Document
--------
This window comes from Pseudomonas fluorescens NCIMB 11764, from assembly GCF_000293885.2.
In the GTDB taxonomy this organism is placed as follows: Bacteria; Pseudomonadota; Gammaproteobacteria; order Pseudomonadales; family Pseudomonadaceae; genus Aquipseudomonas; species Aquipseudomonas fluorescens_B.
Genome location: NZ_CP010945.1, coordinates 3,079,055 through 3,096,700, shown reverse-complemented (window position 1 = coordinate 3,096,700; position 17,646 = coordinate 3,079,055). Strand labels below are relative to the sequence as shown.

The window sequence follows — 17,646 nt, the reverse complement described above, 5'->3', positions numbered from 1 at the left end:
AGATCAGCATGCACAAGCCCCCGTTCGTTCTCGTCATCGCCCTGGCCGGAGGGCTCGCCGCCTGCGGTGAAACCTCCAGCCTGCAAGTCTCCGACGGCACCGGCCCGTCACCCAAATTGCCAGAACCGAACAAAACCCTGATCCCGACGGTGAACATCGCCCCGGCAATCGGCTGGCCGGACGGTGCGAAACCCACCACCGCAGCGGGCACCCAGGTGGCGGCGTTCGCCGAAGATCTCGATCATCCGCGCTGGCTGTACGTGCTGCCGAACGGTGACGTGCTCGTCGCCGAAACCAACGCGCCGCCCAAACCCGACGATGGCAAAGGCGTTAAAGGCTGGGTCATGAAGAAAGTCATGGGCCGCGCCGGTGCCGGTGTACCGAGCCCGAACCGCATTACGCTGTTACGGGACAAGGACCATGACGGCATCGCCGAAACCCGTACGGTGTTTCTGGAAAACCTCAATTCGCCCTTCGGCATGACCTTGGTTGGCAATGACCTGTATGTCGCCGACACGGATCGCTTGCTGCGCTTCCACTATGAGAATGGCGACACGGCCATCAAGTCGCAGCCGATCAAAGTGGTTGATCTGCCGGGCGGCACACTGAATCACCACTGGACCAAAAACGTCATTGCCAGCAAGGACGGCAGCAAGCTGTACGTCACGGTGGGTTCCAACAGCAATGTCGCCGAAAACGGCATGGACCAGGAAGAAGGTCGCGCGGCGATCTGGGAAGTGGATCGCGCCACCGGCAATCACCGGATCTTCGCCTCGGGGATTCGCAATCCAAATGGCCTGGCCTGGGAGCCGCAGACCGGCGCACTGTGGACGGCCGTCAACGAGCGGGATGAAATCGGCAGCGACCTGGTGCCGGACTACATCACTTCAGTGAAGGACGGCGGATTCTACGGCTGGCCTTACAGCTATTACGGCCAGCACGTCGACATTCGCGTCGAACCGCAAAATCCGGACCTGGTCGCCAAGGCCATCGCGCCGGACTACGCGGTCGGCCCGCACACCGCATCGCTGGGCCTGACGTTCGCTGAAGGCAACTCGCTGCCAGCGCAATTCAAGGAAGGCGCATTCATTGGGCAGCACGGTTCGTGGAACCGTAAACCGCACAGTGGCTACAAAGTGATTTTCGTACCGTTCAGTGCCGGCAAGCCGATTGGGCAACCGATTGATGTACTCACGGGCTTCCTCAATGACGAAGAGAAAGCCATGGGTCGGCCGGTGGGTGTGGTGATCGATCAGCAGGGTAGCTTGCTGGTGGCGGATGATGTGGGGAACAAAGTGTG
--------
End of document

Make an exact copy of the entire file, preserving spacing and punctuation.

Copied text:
This window comes from Pseudomonas fluorescens NCIMB 11764, from assembly GCF_000293885.2.
In the GTDB taxonomy this organism is placed as follows: Bacteria; Pseudomonadota; Gammaproteobacteria; order Pseudomonadales; family Pseudomonadaceae; genus Aquipseudomonas; species Aquipseudomonas fluorescens_B.
Genome location: NZ_CP010945.1, coordinates 3,079,055 through 3,096,700, shown reverse-complemented (window position 1 = coordinate 3,096,700; position 17,646 = coordinate 3,079,055). Strand labels below are relative to the sequence as shown.

The window sequence follows — 17,646 nt, the reverse complement described above, 5'->3', positions numbered from 1 at the left end:
AGATCAGCATGCACAAGCCCCCGTTCGTTCTCGTCATCGCCCTGGCCGGAGGGCTCGCCGCCTGCGGTGAAACCTCCAGCCTGCAAGTCTCCGACGGCACCGGCCCGTCACCCAAATTGCCAGAACCGAACAAAACCCTGATCCCGACGGTGAACATCGCCCCGGCAATCGGCTGGCCGGACGGTGCGAAACCCACCACCGCAGCGGGCACCCAGGTGGCGGCGTTCGCCGAAGATCTCGATCATCCGCGCTGGCTGTACGTGCTGCCGAACGGTGACGTGCTCGTCGCCGAAACCAACGCGCCGCCCAAACCCGACGATGGCAAAGGCGTTAAAGGCTGGGTCATGAAGAAAGTCATGGGCCGCGCCGGTGCCGGTGTACCGAGCCCGAACCGCATTACGCTGTTACGGGACAAGGACCATGACGGCATCGCCGAAACCCGTACGGTGTTTCTGGAAAACCTCAATTCGCCCTTCGGCATGACCTTGGTTGGCAATGACCTGTATGTCGCCGACACGGATCGCTTGCTGCGCTTCCACTATGAGAATGGCGACACGGCCATCAAGTCGCAGCCGATCAAAGTGGTTGATCTGCCGGGCGGCACACTGAATCACCACTGGACCAAAAACGTCATTGCCAGCAAGGACGGCAGCAAGCTGTACGTCACGGTGGGTTCCAACAGCAATGTCGCCGAAAACGGCATGGACCAGGAAGAAGGTCGCGCGGCGATCTGGGAAGTGGATCGCGCCACCGGCAATCACCGGATCTTCGCCTCGGGGATTCGCAATCCAAATGGCCTGGCCTGGGAGCCGCAGACCGGCGCACTGTGGACGGCCGTCAACGAGCGGGATGAAATCGGCAGCGACCTGGTGCCGGACTACATCACTTCAGTGAAGGACGGCGGATTCTACGGCTGGCCTTACAGCTATTACGGCCAGCACGTCGACATTCGCGTCGAACCGCAAAATCCGGACCTGGTCGCCAAGGCCATCGCGCCGGACTACGCGGTCGGCCCGCACACCGCATCGCTGGGCCTGACGTTCGCTGAAGGCAACTCGCTGCCAGCGCAATTCAAGGAAGGCGCATTCATTGGGCAGCACGGTTCGTGGAACCGTAAACCGCACAGTGGCTACAAAGTGATTTTCGTACCGTTCAGTGCCGGCAAGCCGATTGGGCAACCGATTGATGTACTCACGGGCTTCCTCAATGACGAAGAGAAAGCCATGGGTCGGCCGGTGGGTGTGGTGATCGATCAGCAGGGTAGCTTGCTGGTGGCGGATGATGTGGGGAACAAAGTGTG